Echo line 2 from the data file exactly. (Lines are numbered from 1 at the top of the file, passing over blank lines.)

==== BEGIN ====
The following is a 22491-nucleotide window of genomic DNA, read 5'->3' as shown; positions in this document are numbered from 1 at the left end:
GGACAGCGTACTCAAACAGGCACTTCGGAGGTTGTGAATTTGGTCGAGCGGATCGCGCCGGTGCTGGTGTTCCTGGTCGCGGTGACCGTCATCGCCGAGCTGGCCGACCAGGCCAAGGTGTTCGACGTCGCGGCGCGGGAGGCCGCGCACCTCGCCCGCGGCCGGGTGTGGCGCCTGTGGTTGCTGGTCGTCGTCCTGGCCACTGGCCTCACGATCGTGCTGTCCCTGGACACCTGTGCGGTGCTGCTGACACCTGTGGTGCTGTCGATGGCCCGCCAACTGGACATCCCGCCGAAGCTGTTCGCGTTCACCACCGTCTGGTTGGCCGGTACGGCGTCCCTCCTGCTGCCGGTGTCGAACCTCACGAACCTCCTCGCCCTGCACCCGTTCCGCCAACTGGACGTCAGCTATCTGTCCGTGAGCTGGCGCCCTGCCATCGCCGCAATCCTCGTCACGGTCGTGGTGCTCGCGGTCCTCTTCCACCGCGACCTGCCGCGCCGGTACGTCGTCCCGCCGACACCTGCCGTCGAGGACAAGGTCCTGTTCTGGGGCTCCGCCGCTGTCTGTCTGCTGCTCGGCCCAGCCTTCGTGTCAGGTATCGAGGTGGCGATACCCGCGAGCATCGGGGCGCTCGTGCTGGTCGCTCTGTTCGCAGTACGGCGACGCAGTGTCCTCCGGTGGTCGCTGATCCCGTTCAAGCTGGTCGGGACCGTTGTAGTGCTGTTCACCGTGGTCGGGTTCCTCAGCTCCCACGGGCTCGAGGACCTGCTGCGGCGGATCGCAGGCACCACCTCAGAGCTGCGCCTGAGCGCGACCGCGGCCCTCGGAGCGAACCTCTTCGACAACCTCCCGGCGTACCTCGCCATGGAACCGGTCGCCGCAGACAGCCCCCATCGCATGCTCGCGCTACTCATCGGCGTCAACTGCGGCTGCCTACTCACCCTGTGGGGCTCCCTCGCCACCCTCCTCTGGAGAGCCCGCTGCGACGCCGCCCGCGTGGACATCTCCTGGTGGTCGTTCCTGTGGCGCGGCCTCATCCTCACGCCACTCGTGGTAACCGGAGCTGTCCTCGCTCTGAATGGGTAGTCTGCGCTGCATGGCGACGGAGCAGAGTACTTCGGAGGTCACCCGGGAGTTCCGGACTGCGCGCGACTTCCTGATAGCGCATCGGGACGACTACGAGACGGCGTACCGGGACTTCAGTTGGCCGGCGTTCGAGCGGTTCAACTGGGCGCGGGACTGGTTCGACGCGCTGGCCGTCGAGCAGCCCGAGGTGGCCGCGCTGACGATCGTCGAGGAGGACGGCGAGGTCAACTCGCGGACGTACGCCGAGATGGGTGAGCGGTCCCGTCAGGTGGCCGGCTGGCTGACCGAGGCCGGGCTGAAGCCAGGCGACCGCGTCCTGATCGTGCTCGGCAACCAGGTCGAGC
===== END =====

GGACAGCGTACTCAAACAGGCACTTCGGAGGTTGTGAATTTGGTCGAGCGGATCGCGCCGGTGCTGGTGTTCCTGGTCGCGGTGACCGTCATCGCCGAGCTGGCCGACCAGGCCAAGGTGTTCGACGTCGCGGCGCGGGAGGCCGCGCACCTCGCCCGCGGCCGGGTGTGGCGCCTGTGGTTGCTGGTCGTCGTCCTGGCCACTGGCCTCACGATCGTGCTGTCCCTGGACACCTGTGCGGTGCTGCTGACACCTGTGGTGCTGTCGATGGCCCGCCAACTGGACATCCCGCCGAAGCTGTTCGCGTTCACCACCGTCTGGTTGGCCGGTACGGCGTCCCTCCTGCTGCCGGTGTCGAACCTCACGAACCTCCTCGCCCTGCACCCGTTCCGCCAACTGGACGTCAGCTATCTGTCCGTGAGCTGGCGCCCTGCCATCGCCGCAATCCTCGTCACGGTCGTGGTGCTCGCGGTCCTCTTCCACCGCGACCTGCCGCGCCGGTACGTCGTCCCGCCGACACCTGCCGTCGAGGACAAGGTCCTGTTCTGGGGCTCCGCCGCTGTCTGTCTGCTGCTCGGCCCAGCCTTCGTGTCAGGTATCGAGGTGGCGATACCCGCGAGCATCGGGGCGCTCGTGCTGGTCGCTCTGTTCGCAGTACGGCGACGCAGTGTCCTCCGGTGGTCGCTGATCCCGTTCAAGCTGGTCGGGACCGTTGTAGTGCTGTTCACCGTGGTCGGGTTCCTCAGCTCCCACGGGCTCGAGGACCTGCTGCGGCGGATCGCAGGCACCACCTCAGAGCTGCGCCTGAGCGCGACCGCGGCCCTCGGAGCGAACCTCTTCGACAACCTCCCGGCGTACCTCGCCATGGAACCGGTCGCCGCAGACAGCCCCCATCGCATGCTCGCGCTACTCATCGGCGTCAACTGCGGCTGCCTACTCACCCTGTGGGGCTCCCTCGCCACCCTCCTCTGGAGAGCCCGCTGCGACGCCGCCCGCGTGGACATCTCCTGGTGGTCGTTCCTGTGGCGCGGCCTCATCCTCACGCCACTCGTGGTAACCGGAGCTGTCCTCGCTCTGAATGGGTAGTCTGCGCTGCATGGCGACGGAGCAGAGTACTTCGGAGGTCACCCGGGAGTTCCGGACTGCGCGCGACTTCCTGATAGCGCATCGGGACGACTACGAGACGGCGTACCGGGACTTCAGTTGGCCGGCGTTCGAGCGGTTCAACTGGGCGCGGGACTGGTTCGACGCGCTGGCCGTCGAGCAGCCCGAGGTGGCCGCGCTGACGATCGTCGAGGAGGACGGCGAGGTCAACTCGCGGACGTACGCCGAGATGGGTGAGCGGTCCCGTCAGGTGGCCGGCTGGCTGACCGAGGCCGGGCTGAAGCCAGGCGACCGCGTCCTGATCGTGCTCGGCAACCAGGTCGAGC